Image: Housing Authority of Plainfield
Rents in a 96-unit subsidized housing complex could go market rate if the City Council does not grant approvals a new owner needs in order to take charge of it.
A request to change a "payment in lieu of taxes" or PILOT agreement for Liberty Village sparked controversy Monday when the council failed to move it to the April 15 agenda for approval.
Unless Liberty Village Estates Urban Renewal LLC can get approvals needed for a HUD contract by May 1, the subsidized housing complex could move to market rate rents, an attorney for the company said.
Carlos Sanchez, the city's deputy city administrator for economic development, said the prospective new owner intends to increase the PILOT payment from 6.28 percent to 10 percent.. The new owner also would provide a new community room, a camera monitoring system, upgraded electrical and plumbing systems, a new laundry facility and sidewalk improvements.
The PILOT agreement dates back to 1982, with a 50-year term. The action requested from the council was simply to amend the agreement. Council President Bridget Rivers, who opposed the deal Monday, asked Sanchez whether it was for a tax credit, but Sanchez again explained it was a PILOT.
The contract of the current owner, Liberty Community Associates, expires on May 6. Sanchez said the owner failed a HUD inspection, attaining a score of about 50 when it should have been closer to 90. The prospective owner, which he called "a new entity with a lot of experience," expects to bring the score up to 85.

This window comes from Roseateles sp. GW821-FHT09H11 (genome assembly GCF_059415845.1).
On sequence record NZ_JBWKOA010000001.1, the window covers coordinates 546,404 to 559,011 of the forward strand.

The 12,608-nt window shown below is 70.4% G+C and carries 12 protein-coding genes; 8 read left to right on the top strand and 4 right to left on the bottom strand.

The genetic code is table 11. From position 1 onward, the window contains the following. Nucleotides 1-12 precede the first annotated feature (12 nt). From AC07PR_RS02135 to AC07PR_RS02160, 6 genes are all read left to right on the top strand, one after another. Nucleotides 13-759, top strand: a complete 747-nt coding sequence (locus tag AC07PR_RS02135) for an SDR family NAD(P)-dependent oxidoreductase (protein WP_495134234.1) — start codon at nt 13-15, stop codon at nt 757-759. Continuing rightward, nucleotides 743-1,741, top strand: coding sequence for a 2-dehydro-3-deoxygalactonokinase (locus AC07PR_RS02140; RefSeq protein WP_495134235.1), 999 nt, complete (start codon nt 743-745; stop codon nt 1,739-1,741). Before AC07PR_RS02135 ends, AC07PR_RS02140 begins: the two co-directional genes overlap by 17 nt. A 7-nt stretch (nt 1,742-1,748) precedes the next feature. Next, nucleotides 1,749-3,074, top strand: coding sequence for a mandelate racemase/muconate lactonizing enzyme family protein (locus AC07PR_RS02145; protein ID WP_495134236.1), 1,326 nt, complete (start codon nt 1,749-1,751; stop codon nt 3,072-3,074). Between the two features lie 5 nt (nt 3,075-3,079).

When an attorney for the new company stressed the need for resolution by May 1, Rivers said, "I'm so tired of 'time constraints, time constraints, time constraints'," and insisted on hearing from Housing Authority of Plainfield Director Randall Wood. Although Sanchez had said HAP had the right of first refusal for the sale but did not exercise it, Rivers said she was told something different.
"We never bowed out,"" Wood said. "I don't know who these gentlemen are at all."
Wood acknowledged that the complex had problems, saying the owners had an intermediary who passed away.
"It was null and void for a whole year," he said.
He also said HAP was interested in acquiring the complex, but most likely could not match the $9.2 million sales price that the new owner offered.
After saying for the last time she would not support the resolution, she said it could be added to the agenda as a new item on April 15 if five council members agreed then. On Monday, the consensus fell short of four in favor of moving it to the agenda, with Rivers and William Reid saying "no" and Cory Storch, Rebecca Williams and Tracey Brown saying "yes." Vera Greaves was absent and Gloria Taylor did not arrive until the meeting was almost over.
The regular meeting is 8 p.m. Tuesday, April 15 in Municipal Court, 325 Watchung Ave.